Imagine Anya, a Ukrainian immigrant who arrived in Berlin, Germany in the spring of 2022 with her teenage son. Currently, the Temporary Protection Directive of 2001 provides them with the security that they can stay for a year. However, if Ania stays in the long run, her career and economic success will depend on the choices she had to make in that first year – choices that were based on how long she expected to stay.
When the chances of staying in the host country are uncertain, why spend time and money learning a language? Why integrate? Why start building a new life? Will Anya so vigorously insist that her son complete his homework in a foreign language and the school system when he is not sure how long he will be in the EU?
However, if Anya and her son stay, the effects of the decisions made during the first months and years after their arrival could resonate for decades. Ania may have been a certified architect in Ukraine, but additional qualifications will be required to be recognized and work as an architect in the host country. She may decide to accept a lower paid job instead of investing in additional training if there is uncertainty about how long she can stay.
The ability to provide security of opportunity is often an important factor for both refugees and other migrants when it comes to settling and advancing in a new country in the long run. Immigration policy should reflect this need for security.
Looking beyond the one-year permit
EU leaders launched the Temporary Protection Directive for the first time this year, following Russia’s invasion of Ukraine on February 24th. It provides a non-bureaucratic one-year permit for refugees arriving in EU countries. It is designed as a means for member states to respond quickly to large-scale crises, preventing the collapse of regular asylum systems.
But many of the refugees who have since arrived in the EU may have to stay longer than a year. Although the directive can be extended, the prospects for long-term settlement remain uncertain for these refugees. This can have profound consequences for both immigrants and their new countries.
My recent research with Jerome Ada of Bocconi University and Christian Dustman of University College London shows that reassuring migrants about being able to stay at an earlier stage could improve their integration, shape their economic contribution and ultimately strengthen their acceptance in host societies. We used data on Turkish immigrants in Germany, where large-scale research has been collecting information on the expected length of stay of immigrants for decades. Many migrants interviewed for this research arrived in Germany in accordance with guest worker agreements with southern European countries in the 1960s and 1970s.
Immigrants who expected to stay in Germany integrated faster, acquired new language skills faster, and saw greater economic progress. In particular, we found that short, temporary permits with an uncertain chance of renewal make people behave quite differently from those who expect to stay permanently. The latter spend more of their income locally and have a greater incentive to integrate, learn the local language and acquire other country-specific skills that increase their chances of employment. This enhances career advancement, productivity and earnings in the host country. Thus, individual elections will have macroeconomic implications in terms of immigrants’ tax contributions to their host country’s fiscal budget. Understanding this behavior is important for creating an optimal migration and naturalization policy.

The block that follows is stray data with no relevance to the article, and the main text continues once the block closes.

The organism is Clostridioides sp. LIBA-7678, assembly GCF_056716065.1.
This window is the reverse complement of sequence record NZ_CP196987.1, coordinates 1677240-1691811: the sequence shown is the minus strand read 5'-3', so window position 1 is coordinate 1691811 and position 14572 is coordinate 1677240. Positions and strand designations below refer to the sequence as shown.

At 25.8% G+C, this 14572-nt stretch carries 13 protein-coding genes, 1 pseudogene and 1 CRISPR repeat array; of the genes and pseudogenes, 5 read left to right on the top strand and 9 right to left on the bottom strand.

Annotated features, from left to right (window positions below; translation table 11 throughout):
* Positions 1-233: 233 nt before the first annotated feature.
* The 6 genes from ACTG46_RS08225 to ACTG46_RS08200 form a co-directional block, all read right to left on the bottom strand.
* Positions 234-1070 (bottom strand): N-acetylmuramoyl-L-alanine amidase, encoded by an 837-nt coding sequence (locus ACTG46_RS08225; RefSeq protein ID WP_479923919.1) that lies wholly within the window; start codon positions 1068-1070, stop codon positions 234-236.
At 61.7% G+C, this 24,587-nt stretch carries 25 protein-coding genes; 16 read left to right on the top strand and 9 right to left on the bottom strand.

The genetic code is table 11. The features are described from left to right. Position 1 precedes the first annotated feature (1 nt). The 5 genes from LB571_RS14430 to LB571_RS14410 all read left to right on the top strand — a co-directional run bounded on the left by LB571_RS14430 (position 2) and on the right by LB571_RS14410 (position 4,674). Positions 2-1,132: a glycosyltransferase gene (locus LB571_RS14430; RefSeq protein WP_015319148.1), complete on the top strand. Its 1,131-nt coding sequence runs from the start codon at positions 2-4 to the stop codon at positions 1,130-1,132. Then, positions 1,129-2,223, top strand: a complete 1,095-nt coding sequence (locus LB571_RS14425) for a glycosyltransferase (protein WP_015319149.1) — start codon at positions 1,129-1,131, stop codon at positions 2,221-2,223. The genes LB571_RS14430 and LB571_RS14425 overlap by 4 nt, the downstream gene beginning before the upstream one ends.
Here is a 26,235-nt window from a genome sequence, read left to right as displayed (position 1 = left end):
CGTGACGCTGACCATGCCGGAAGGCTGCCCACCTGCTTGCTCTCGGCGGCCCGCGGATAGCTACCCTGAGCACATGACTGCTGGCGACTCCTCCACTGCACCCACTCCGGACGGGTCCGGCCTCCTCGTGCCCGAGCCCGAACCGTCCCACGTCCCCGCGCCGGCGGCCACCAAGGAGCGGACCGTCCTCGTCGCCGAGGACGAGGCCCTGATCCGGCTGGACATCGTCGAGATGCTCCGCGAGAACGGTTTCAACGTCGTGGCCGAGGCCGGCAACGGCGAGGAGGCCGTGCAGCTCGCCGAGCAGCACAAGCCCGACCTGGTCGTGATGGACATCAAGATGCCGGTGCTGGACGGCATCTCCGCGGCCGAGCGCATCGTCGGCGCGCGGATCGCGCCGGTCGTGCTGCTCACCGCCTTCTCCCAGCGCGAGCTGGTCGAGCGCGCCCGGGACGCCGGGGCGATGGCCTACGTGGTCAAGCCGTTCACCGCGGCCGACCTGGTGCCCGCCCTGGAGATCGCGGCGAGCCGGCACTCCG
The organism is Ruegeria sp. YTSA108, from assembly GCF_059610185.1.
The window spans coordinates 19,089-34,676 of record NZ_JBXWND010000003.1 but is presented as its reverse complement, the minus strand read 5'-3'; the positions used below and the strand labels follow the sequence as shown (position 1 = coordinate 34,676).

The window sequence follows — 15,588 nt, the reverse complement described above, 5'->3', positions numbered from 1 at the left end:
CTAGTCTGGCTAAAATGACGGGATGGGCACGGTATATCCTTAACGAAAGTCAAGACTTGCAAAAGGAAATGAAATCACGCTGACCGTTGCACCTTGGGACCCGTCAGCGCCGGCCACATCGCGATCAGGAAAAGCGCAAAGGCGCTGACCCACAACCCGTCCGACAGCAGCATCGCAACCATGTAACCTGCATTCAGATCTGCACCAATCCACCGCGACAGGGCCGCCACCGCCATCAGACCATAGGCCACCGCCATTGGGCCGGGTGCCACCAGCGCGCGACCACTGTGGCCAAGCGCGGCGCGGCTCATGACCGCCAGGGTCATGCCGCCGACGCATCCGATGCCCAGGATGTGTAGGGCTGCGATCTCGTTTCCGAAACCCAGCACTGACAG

Long-term migrants are often more demanding in terms of the type of job they are willing to accept. And, while contributing more through income taxes, they are also likely to use public services and health care longer, especially as they age and their contribution to these services fades. Long-term migrants are often joined by their families. This increases the demand for the host country’s education system, but also encourages further integration.
For many migrants who intend to return to their home country, it is more common to send money home to their families than to spend it locally. And, knowing that their stay in the host country is limited, they may decide to give up investing specific to the host country in areas such as language learning and new skills that will meet local economic needs, which can be costly.
Governments often delay deciding whether to allow permanent migrant status for several years, based on employment, earnings, or other goals such as language learning. Our research shows that this affects not only the number and types of people who have decided to migrate to a particular country, but also their career profiles and long-term contributions to their new home country. The idea that long-term security encourages integration and supports economic contributions applies to migrants in many contexts, including those of economic migrants and political refugees, as well as documented and undocumented immigrants.
New refugees from the EU from Ukraine, who initially received one year of protection, have a limited incentive to invest in local skills. This certainly includes the language of the host country, but also extends to the acquisition of qualifications and certificates that are of limited value at home but are valuable to the host country.
Clear legal procedures that inform immigrants early on about their chances of staying in host countries are key to decision-making and can greatly affect the lives of these people. It will also affect the costs and benefits for the countries in which they work, consume and receive support or pay taxes. If immigration policy takes this into account, it could do a lot to help immigrants like Ania and her son feel at home, while increasing their economic contribution to host countries.